Navigating the Atlantic Ocean

The offshore migration of hatchling Florida loggerheads is just the first step in a much longer transoceanic journey. Young loggerheads evidently remain for several years within the North Atlantic gyre, the circular current system that encircles the Sargasso Sea (see below). During this time many cross to the eastern side of the Atlantic Ocean before returning to the North American coast as juveniles.

The dark arrows on the map indicate the main currents of the North Atlantic gyre. Turtles remain within the gyre currents for several years as they grow and mature.

For young loggerheads, conditions within the North Atlantic gyre are favorable for survival and growth, but straying beyond the latitudinal extremes of the gyre is often fatal. As the northern edge of the gyre approaches Portugal, the east-flowing current divides. The northern branch continues past Great Britain and the water temperature decreases rapidly. Loggerheads swept north in this current soon die from the cold. Similarly, turtles that venture south of the gyre risk being swept into the south Atlantic current system and carried far from their normal range. An ability to recognize the latitudinal extremes of the gyre, and to respond by orienting in an appropriate direction, might therefore have considerable adaptive value.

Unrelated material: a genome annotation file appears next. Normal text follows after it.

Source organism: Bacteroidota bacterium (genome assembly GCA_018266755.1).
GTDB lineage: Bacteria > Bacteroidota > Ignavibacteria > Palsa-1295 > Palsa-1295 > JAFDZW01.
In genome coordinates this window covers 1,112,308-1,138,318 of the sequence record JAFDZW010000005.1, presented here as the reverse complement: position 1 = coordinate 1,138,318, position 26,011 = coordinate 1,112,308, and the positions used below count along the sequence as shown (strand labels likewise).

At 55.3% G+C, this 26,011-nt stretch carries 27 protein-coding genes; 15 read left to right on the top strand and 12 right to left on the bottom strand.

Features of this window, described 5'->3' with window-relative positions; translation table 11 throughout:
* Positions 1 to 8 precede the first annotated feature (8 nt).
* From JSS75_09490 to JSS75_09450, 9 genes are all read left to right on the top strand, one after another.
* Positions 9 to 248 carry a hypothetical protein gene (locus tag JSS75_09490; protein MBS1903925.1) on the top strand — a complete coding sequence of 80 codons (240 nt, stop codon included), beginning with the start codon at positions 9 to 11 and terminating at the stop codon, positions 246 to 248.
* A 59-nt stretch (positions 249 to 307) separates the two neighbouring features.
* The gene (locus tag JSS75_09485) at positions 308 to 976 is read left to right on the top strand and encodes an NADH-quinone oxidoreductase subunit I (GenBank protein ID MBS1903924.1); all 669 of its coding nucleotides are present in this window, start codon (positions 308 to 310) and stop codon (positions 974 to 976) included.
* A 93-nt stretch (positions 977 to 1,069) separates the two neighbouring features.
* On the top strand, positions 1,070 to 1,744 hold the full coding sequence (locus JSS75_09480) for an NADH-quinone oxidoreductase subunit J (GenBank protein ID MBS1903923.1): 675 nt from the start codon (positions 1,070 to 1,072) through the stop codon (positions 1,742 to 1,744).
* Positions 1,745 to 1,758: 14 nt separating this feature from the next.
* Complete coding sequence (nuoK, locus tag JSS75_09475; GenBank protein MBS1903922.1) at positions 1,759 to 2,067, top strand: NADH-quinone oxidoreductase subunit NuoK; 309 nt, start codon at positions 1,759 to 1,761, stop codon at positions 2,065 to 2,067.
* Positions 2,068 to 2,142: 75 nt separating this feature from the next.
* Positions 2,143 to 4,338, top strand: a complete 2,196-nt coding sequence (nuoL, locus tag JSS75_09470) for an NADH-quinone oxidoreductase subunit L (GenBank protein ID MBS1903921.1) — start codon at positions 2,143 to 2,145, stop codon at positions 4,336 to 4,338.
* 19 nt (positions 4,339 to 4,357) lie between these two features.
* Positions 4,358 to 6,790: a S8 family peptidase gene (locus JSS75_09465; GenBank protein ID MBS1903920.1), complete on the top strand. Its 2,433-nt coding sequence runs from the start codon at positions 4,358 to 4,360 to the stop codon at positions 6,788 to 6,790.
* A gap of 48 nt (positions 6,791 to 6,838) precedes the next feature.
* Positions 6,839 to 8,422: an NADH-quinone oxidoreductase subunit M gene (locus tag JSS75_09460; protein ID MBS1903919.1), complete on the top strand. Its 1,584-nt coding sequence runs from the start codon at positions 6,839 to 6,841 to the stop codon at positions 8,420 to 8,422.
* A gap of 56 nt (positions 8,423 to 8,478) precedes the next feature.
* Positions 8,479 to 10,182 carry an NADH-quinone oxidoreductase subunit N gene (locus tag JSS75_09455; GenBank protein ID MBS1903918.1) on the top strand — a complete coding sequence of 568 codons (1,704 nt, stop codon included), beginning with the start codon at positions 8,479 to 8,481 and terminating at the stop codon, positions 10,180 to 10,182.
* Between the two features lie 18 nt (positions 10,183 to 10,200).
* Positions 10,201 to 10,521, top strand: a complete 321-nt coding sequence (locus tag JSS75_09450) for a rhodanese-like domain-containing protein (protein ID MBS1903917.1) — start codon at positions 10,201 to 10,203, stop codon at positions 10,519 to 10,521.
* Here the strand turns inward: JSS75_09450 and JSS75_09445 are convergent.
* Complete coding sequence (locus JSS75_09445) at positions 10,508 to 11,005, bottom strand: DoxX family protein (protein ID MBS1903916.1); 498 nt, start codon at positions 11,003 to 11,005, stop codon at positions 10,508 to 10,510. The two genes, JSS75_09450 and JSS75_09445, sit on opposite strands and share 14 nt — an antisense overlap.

How do young loggerheads migrating around the Atlantic for the first time find their way and avoid straying out of the gyre? Recent experiments have suggested a surprising answer: young turtles can apparently detect subtle differences in the magnetic fields that exist in different parts of the ocean and use these regional fields as navigational markers. To understand how this system works, let us first look at the Earth's magnetic field.